'Slaves to debt': fashion models speak out about catwalk misery
"The worst thing is that it is impossible to talk about because in this industry people only want to work with 'successful' girls," said 26-year-old Clara, who has appeared in Vogue and walked for uber-hip labels like Prada, Rick Owens and Comme des Garcons.
The London-based model, who is deeply in debt to her agencies in New York and Paris, only agreed to talk to AFP of the trap she and many of her colleagues have fallen into if her name was changed, fearing she might never get work again.
Other models told AFP that they were often paid in clothes and handbags and that they were "almost never paid" for fashion magazine shoots.
The model rights group Model Law, which was set up earlier this year in Paris, said debt is a bigger taboo than sexual harassment since the #MeToo movement lifted the lid on abuse.
- 'Dubious' practices -
The group's co-founder Ekaterina Ozhiganova, a Paris catwalk regular, said it was time "to put an end to the years of abuse, dubious practices and the flouting of labour laws."
Clara, who began modelling when she was still at school, said that on her first Paris fashion week "my agency gave me a car (for castings) which I was sharing with other models from the big Airbnb apartment they had put us in.
"It was only later that I learned that I was paying 300 euros ($350) a day for the driver. I had signed the contract and I was 3,000 euros in debt" by the end of the week, she added.
"Later I did New York fashion week. Every model from overseas starts by going into debt because the work visa is very expensive.
"Then you stay in a 'models' apartment' which your agency charges you $50 a night for a room you share with three others. When the castings started I got really sick and therefore missed most of them, so I ended up going home $8,000 in the red," said Clara.
Yet she insisted her "situation is not particularly bad".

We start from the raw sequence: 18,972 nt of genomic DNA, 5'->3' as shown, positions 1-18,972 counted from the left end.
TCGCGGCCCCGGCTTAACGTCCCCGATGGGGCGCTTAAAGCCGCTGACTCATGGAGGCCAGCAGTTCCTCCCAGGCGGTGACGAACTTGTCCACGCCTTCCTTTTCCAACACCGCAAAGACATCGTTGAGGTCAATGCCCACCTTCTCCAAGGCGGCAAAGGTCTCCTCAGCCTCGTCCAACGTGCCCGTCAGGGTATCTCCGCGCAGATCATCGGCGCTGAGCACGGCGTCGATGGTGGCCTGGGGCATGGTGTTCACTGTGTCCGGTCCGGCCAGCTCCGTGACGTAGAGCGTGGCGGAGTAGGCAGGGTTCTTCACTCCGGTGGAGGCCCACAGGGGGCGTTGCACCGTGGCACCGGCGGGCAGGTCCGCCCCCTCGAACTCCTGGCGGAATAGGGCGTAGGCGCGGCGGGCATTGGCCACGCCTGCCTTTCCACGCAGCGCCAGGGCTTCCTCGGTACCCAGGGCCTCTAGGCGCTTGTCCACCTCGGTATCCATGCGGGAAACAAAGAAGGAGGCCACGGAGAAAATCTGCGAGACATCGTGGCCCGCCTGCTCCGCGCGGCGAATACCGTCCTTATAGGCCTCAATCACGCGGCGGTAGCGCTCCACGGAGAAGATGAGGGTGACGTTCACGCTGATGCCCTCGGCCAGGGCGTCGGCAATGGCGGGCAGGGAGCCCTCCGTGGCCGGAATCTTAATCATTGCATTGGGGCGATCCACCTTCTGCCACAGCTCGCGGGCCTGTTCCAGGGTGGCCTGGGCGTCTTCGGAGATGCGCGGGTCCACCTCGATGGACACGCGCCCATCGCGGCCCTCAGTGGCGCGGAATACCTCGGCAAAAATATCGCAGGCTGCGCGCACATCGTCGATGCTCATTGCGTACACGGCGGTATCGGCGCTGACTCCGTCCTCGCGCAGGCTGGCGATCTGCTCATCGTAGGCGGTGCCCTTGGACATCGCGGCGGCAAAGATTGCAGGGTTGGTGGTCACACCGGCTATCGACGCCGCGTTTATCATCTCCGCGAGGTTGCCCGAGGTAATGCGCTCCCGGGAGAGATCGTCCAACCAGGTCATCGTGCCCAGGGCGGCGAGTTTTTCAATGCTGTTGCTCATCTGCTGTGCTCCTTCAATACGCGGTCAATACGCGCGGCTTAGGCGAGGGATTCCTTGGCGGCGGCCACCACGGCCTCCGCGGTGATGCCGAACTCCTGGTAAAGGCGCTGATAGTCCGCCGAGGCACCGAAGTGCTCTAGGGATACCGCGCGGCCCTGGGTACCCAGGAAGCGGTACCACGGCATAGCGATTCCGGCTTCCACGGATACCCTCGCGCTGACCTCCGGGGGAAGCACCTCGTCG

"I am still in debt to my agencies in Paris and New York although I have since done many jobs through them. For instance I was in a big Paris show which had a 1,100-euro fee, of which I got only 400. And I didn't see any of that because it was taken off my debt."
Despite her difficulties, Clara insisted that she is doing better than most models "who are 16, hardly speak English and come from poor backgrounds."
Two highly experienced US models who also talked to AFP described being "slaves" to debt, with agencies at times talking the lion's share of their earnings.
But they said East European and Brazilian girls -- who now dominate castings -- are the most vulnerable to exploitation and get the rawest deal.
One 24-year-old American model who has appeared in Dior, Issey Miyake, Balmain and Off-White shows, said debt had also shaped her personal life.
She said she took a "professional decision to only go out with men who were rich enough to support me," something that "sat awkwardly with my feminism".
Ozhiganova, 26, said she hopes that Model Law can help "break through" the fear of speaking out in an industry "where you are quickly labelled as difficult if you ask questions.
"People imagine models earn lots of money, but that is absolutely not true. It's only the case for about two percent of girls", with male models even worse paid, she said.
The group said unpaid work was the bane of models' lives. "Only rarely are people paid for modelling for magazines even though it takes hours of work," Ozhiganova said.
"Okay, it's prestigious, but how are you going to pay your rent?"
Model Law, which is in talks with a French union, has already met with Synam, the body that represents French model agencies.
Synam's chief Isabelle Saint-Felix admitted that Model Law had "some justified demands" including that employment regulations should be translated into English given that most models working in Paris do not speak French.
However, she questioned how representative the group was. "They have to narrow their claims and not make general demands," she said.
The treatment of models has become a hot potato for the big luxury brands after New York casting agent James Scully blew the whistle last year on the way some were treated at "cattle call" castings.
The incident prompted the two French fashion giants LVMH and Kering -- who own some of fashion's biggest names -- to join forces to create a charter to combat mistreatment.
The new rules also banned the use of ultra-thin models and those under 16.
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